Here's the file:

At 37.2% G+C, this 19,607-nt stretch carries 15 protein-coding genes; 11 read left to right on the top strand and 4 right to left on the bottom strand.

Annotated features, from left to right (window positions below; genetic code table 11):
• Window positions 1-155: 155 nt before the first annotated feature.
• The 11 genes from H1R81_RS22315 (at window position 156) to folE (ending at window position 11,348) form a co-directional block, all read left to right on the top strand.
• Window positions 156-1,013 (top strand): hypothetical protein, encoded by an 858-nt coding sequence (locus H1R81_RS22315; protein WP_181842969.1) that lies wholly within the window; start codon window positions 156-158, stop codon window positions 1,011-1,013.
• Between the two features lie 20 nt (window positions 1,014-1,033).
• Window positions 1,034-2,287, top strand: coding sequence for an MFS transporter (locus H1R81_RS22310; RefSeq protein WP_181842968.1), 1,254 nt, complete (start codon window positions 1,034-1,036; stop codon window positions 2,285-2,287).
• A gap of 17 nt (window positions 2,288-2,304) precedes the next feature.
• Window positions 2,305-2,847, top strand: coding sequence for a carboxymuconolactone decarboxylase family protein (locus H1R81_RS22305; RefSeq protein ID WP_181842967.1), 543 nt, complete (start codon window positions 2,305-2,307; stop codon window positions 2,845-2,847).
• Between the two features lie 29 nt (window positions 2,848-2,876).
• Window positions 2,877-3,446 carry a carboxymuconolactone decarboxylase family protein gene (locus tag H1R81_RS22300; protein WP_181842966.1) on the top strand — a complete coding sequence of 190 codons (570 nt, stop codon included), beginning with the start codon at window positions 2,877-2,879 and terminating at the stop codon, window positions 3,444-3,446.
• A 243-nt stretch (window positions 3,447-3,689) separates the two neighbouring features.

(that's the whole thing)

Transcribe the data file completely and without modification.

At 37.2% G+C, this 19,607-nt stretch carries 15 protein-coding genes; 11 read left to right on the top strand and 4 right to left on the bottom strand.

Annotated features, from left to right (window positions below; genetic code table 11):
• Window positions 1-155: 155 nt before the first annotated feature.
• The 11 genes from H1R81_RS22315 (at window position 156) to folE (ending at window position 11,348) form a co-directional block, all read left to right on the top strand.
• Window positions 156-1,013 (top strand): hypothetical protein, encoded by an 858-nt coding sequence (locus H1R81_RS22315; protein WP_181842969.1) that lies wholly within the window; start codon window positions 156-158, stop codon window positions 1,011-1,013.
• Between the two features lie 20 nt (window positions 1,014-1,033).
• Window positions 1,034-2,287, top strand: coding sequence for an MFS transporter (locus H1R81_RS22310; RefSeq protein WP_181842968.1), 1,254 nt, complete (start codon window positions 1,034-1,036; stop codon window positions 2,285-2,287).
• A gap of 17 nt (window positions 2,288-2,304) precedes the next feature.
• Window positions 2,305-2,847, top strand: coding sequence for a carboxymuconolactone decarboxylase family protein (locus H1R81_RS22305; RefSeq protein ID WP_181842967.1), 543 nt, complete (start codon window positions 2,305-2,307; stop codon window positions 2,845-2,847).
• Between the two features lie 29 nt (window positions 2,848-2,876).
• Window positions 2,877-3,446 carry a carboxymuconolactone decarboxylase family protein gene (locus tag H1R81_RS22300; protein WP_181842966.1) on the top strand — a complete coding sequence of 190 codons (570 nt, stop codon included), beginning with the start codon at window positions 2,877-2,879 and terminating at the stop codon, window positions 3,444-3,446.
• A 243-nt stretch (window positions 3,447-3,689) separates the two neighbouring features.